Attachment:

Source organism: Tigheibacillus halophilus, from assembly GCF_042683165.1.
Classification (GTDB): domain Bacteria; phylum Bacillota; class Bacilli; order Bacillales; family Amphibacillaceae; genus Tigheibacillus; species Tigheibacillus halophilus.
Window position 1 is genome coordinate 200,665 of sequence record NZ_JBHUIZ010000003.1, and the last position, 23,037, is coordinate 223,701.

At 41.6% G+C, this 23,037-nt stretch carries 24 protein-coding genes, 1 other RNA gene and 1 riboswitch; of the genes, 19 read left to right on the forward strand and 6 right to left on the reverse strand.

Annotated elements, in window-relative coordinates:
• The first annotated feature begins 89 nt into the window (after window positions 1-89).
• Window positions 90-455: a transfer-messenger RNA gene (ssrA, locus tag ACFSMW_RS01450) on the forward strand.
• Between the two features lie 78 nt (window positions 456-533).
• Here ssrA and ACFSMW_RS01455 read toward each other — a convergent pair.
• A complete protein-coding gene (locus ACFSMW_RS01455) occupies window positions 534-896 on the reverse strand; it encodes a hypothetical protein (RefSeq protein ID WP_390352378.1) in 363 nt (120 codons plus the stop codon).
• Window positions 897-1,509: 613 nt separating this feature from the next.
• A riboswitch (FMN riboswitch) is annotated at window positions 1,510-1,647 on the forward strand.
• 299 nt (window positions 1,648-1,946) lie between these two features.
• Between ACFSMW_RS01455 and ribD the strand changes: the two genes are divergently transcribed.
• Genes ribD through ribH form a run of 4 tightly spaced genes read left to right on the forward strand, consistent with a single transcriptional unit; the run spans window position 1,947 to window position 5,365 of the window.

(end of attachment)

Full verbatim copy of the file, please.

Source organism: Tigheibacillus halophilus, from assembly GCF_042683165.1.
Classification (GTDB): domain Bacteria; phylum Bacillota; class Bacilli; order Bacillales; family Amphibacillaceae; genus Tigheibacillus; species Tigheibacillus halophilus.
Window position 1 is genome coordinate 200,665 of sequence record NZ_JBHUIZ010000003.1, and the last position, 23,037, is coordinate 223,701.

At 41.6% G+C, this 23,037-nt stretch carries 24 protein-coding genes, 1 other RNA gene and 1 riboswitch; of the genes, 19 read left to right on the forward strand and 6 right to left on the reverse strand.

Annotated elements, in window-relative coordinates:
• The first annotated feature begins 89 nt into the window (after window positions 1-89).
• Window positions 90-455: a transfer-messenger RNA gene (ssrA, locus tag ACFSMW_RS01450) on the forward strand.
• Between the two features lie 78 nt (window positions 456-533).
• Here ssrA and ACFSMW_RS01455 read toward each other — a convergent pair.
• A complete protein-coding gene (locus ACFSMW_RS01455) occupies window positions 534-896 on the reverse strand; it encodes a hypothetical protein (RefSeq protein ID WP_390352378.1) in 363 nt (120 codons plus the stop codon).
• Window positions 897-1,509: 613 nt separating this feature from the next.
• A riboswitch (FMN riboswitch) is annotated at window positions 1,510-1,647 on the forward strand.
• 299 nt (window positions 1,648-1,946) lie between these two features.
• Between ACFSMW_RS01455 and ribD the strand changes: the two genes are divergently transcribed.
• Genes ribD through ribH form a run of 4 tightly spaced genes read left to right on the forward strand, consistent with a single transcriptional unit; the run spans window position 1,947 to window position 5,365 of the window.